In 1915, St. Sure was named Alameda City Attorney and developed the community's first City Manager Charter. He held this post until 1918 when he was elected to a six-year term as a Judge of the Superior Court of Alameda County. He resigned the superior court post on his appointment by Governor William D. Stephens as an Associate Justice of the California Courts of Appeal, for the First District on January 4, 1923. Then, two years later he was appointed to the Federal bench by President Calvin Coolidge. He was confirmed by the Senate, and received his commission on February 23, 1925. St. Sure assumed senior status on June 30, 1947.[2]

Upholding the dignity of the court became an obsession with St. Sure, but at the same time, his sense of humor frequently broke loose.

Judge St. Sure insisted during his early days on the bench that women be permitted to sit on Federal juries, explaining he “had two years’ experience with women jurors when I was on the superior court bench in Alameda County and found them conscientious, independent, highly intelligent, and willing to serve”.[3] The barrier banning women jurors in Federal Courts was lifted in 1939.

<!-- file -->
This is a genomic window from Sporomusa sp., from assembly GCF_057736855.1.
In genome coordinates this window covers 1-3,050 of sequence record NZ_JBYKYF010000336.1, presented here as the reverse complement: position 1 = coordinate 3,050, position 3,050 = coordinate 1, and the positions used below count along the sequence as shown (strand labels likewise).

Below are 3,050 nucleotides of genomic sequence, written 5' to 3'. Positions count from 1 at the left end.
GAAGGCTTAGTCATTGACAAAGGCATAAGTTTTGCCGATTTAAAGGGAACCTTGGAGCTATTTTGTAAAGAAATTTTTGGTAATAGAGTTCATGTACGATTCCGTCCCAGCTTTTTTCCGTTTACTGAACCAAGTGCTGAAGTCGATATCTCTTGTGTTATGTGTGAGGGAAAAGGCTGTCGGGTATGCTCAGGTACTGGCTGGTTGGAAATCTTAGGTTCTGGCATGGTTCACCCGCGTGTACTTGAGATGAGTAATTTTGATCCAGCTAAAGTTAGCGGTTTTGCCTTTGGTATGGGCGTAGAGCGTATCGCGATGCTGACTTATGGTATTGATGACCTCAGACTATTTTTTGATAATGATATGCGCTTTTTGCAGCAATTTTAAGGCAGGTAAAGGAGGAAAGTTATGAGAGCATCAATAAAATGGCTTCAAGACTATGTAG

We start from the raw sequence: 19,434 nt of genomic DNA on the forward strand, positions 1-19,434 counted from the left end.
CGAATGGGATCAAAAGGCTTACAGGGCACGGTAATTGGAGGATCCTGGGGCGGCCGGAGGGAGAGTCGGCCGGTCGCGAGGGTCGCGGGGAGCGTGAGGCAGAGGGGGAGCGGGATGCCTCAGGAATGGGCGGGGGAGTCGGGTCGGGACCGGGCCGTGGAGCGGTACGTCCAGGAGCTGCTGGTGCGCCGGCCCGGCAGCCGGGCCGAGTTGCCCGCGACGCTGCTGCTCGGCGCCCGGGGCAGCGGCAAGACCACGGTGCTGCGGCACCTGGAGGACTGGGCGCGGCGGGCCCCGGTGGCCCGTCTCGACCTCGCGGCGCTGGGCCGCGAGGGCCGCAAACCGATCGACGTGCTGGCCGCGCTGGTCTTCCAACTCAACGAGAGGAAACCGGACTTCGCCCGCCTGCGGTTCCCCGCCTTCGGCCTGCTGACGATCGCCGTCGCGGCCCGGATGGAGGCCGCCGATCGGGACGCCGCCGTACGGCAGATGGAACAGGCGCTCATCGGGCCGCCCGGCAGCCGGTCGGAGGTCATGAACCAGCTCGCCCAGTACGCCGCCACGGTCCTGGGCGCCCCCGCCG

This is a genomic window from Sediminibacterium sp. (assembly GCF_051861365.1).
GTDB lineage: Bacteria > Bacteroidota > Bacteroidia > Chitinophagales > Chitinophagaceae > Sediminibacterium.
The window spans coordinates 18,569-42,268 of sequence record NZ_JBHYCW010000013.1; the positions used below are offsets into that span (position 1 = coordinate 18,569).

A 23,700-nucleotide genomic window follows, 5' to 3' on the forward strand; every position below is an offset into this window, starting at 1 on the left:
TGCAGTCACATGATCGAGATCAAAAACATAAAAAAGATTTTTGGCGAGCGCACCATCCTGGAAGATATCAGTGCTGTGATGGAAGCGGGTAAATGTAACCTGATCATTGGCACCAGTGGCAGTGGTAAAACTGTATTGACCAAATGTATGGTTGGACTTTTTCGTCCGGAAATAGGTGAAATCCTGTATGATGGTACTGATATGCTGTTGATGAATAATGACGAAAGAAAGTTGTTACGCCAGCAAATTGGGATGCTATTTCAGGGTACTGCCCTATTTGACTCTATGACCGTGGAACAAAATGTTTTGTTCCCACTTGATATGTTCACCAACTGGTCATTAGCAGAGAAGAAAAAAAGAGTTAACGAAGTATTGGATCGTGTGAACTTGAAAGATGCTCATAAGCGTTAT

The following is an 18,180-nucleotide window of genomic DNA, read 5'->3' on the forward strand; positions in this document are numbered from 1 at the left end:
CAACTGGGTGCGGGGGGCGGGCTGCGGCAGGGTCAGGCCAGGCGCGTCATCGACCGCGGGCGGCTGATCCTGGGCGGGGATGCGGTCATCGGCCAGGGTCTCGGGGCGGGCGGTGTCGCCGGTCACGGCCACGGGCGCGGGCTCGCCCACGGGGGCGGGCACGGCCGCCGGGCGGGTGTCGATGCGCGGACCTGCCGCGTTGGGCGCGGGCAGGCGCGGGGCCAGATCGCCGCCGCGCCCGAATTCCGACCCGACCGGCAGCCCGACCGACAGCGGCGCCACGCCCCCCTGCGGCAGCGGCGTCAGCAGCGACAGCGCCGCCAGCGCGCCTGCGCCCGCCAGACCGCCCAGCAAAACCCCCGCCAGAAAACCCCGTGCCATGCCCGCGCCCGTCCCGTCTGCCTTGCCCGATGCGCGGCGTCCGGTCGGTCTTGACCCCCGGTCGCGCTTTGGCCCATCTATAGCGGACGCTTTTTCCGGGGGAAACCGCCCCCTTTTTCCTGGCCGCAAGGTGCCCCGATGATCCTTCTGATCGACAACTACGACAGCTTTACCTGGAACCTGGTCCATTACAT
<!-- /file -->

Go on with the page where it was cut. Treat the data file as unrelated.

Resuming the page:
In 1939, Lettuce workers in Salinas, California, were blacklisted by employers for their union activities. Attorneys provided by the ILWU brought action and St. Sure, in the first instance of its kind, issued an injunction holding blacklisting to be illegal.[4]

St. Sure was the Federal Judge who signed the order giving the United States Navy title to Treasure Island, California, after it formally served notice of its unilateral 'declaration' taking ownership on April 17, 1942.[5]

On September 8, 1942, the case of Fred Korematsu, a United States citizen of Japanese ancestry who had evaded authorities to avoid 'Japanese internment', was heard before Judge A. F. St. Sure in San Francisco.[6][7] Korematsu's conviction was eventually appealed to the United States Supreme Court and on December 18, 1944, the Court issued its landmark Korematsu v. United States decision.